Tina2011

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I think I would hang fire with the insurance for now, wait and see what transpires. If you report it now you will be within the 14 day exclusion any way and wont be covered.

Don't worry too much about the small print on the insurance. I would take it from the date you get a diagnosis and you haven't got one yet.

This is what gets me about insurance, it can be such a con, that's why I don't have it, I save up a nest egg instead and just have third party cover in case some one gets kicked or whatever.

I had insurance once and discovered my tack was only covered if it was stolen from a locked building, fat lot of good that is, what about when you are at shows etc:rolleyes: I have it covered on my car contents insurance now instead, it works out a lot cheaper.

Another thing is the 'pre existing condition' thing. Most illnesses mine have had can crop up again i.e Evie has mild seasonal COPD, the ventapulmin costs an arm and a leg but it would not be covered as she has had it more than once.

I hope Ale gets better soon, it is frustrating when you are unsure what is going on. Especially when you only have the one horse to ride and money is tight:frown:
 

Ale

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Thankyou everyone for all the replies. Sadly you are all saying different things, not very helpful at all :p I'm joking obviously thankyou for all the advice.

Im going to leave off telling my insurers for now, as you say Tina I haven't actually got a diagnoses yet.

The only reason the vet didn't do bloods was as my boy has not shown any signs of being ill. He has been his total usual self minus the sore movement. No temperature, no mucus, in fact yesterday was the first time he has been lazy in a while and he was galloping round the field with his buddies half an hour before the vet arrived

Fingers crossed he just tweaked something and needed a couple of weeks off, hard to say but perhaps he has always dragged his back legs?? A lady at the yard said her horse does and no reason for it. He was deffo worse last week, was reluctant to pick up his feet and stiff. I worked him yest in walk and trot so will see how he is moving today :/
 

Mary Poppins

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Don't worry too much about the small print on the insurance. I would take it from the date you get a diagnosis and you haven't got one yet.

When you make a claim, the insurance will ask your vet to verify the date to which they were first notified of the condition. This could be via phone or a call out. If you don't inform your insurance at the same time as you call your vet, the insurance can turn around and say that you were not following their Terms and Conditions and therefore your claim is not valid.

I always think that it's best to get a good relationship with your vet and discuss any insurance implications at each visit. Insurance companies will try and get out of paying as much as they can so if you want to use insurance to your advantage, you need to understand how to work the system to your advantage.
 

newforest

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If he is galloping around the field there can't be much wrong from his point of view. Maybe he has pulled something, knocked something.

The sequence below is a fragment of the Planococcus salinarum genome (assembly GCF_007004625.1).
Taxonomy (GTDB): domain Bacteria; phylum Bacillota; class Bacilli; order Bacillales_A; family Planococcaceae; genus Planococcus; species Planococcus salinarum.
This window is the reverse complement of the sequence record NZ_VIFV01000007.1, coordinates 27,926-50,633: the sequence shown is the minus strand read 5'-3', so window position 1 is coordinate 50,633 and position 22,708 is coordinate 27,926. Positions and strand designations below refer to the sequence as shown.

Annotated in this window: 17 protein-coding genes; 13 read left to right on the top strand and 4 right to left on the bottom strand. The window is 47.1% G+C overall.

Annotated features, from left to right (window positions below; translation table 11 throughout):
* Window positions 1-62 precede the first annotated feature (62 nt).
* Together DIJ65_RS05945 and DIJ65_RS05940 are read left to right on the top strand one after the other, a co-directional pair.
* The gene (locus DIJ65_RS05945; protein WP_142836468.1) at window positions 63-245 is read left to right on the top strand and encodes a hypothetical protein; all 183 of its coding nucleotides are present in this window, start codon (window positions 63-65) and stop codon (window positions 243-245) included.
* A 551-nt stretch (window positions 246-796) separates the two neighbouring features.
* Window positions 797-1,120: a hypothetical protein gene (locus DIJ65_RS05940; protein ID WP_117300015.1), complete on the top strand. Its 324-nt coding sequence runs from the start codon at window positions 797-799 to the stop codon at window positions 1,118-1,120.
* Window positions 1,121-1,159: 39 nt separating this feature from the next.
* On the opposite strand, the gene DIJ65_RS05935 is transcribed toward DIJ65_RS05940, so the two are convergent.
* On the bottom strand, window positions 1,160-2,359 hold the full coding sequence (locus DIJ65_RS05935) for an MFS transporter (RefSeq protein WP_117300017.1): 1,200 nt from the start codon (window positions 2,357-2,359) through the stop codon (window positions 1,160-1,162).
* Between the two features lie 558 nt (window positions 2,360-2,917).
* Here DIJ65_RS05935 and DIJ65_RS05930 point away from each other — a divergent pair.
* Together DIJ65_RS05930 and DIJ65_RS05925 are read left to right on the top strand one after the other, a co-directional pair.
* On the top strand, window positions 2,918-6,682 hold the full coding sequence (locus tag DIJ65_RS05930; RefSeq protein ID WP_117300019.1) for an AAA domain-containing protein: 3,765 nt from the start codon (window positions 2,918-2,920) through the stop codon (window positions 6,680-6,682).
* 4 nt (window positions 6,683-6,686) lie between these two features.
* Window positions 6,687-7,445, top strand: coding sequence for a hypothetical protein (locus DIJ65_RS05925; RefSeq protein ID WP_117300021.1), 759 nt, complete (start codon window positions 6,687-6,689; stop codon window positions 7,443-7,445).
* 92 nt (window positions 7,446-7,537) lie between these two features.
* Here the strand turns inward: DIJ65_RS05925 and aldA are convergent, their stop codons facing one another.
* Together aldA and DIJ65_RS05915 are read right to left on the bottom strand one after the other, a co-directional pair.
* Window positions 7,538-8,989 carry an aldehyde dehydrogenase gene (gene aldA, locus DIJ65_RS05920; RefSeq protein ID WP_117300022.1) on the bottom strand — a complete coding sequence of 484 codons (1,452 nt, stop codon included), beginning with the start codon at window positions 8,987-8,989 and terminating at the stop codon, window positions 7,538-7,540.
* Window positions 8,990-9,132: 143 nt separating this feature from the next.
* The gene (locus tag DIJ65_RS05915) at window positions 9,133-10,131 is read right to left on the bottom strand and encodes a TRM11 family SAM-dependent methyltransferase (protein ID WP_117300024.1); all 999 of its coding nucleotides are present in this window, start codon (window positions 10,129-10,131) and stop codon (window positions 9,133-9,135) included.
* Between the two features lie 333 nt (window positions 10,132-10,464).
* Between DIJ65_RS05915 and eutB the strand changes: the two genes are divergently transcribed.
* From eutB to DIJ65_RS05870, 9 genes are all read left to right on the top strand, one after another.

If you pull a muscle its a painful.

Its interesting how we all say different things. But you know your horse best, your seeing him, and so you will know what the best thing to do is. :smile:
 

Rubic

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Fingers crossed he just tweaked something and needed a couple of weeks off, hard to say but perhaps he has always dragged his back legs?? A lady at the yard said her horse does and no reason for it. He was deffo worse last week, was reluctant to pick up his feet and stiff. I worked him yest in walk and trot so will see how he is moving today :/

From this (and the fact he is galloping around the field) I'd be really tempted to get a qualified equine physio out.

I just felt something was off with Rubic. Got physio out and after 3 visits Rubic is brilliant again. She had tweaked a hind leg at some point and it had gone up through her bum and back making her stiff, she was also very tense through the shoulder and neck and had a tendency to trip. She wasn't happy with a farrier holding hr feet up for any great length of time etc.

I've been given stretches to do and Rubic is still going well after nearly a month since the physio ended, most of her problems have disappeared too.

Mine is fully qualified and works in partnership with the vets, sends them her reports etc. I'd consider speaking to your vet to see if he thinks this may be a viable option. If it works it will likely be cheaper than the investigative work of a vet.
 

Tina2011

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When you make a claim, the insurance will ask your vet to verify the date to which they were first notified of the condition. This could be via phone or a call out. If you don't inform your insurance at the same time as you call your vet, the insurance can turn around and say that you were not following their Terms and Conditions and therefore your claim is not valid.

I always think that it's best to get a good relationship with your vet and discuss any insurance implications at each visit. Insurance companies will try and get out of paying as much as they can so if you want to use insurance to your advantage, you need to understand how to work the system to your advantage.


Agreed:smile:
 

Anna**

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From this (and the fact he is galloping around the field) I'd be really tempted to get a qualified equine physio out.

I'd definitely cover this avenue too...it's amazing how they still gallop around but can just have an underlying issue that needs tweaking.

Becca's pelvis was only a tiny bit out, in fact I was expecting it to be far worse as she was unable to cross her back legs over. Straight away afterwards she could do it no problem.

I'm a firm believer in stretches too...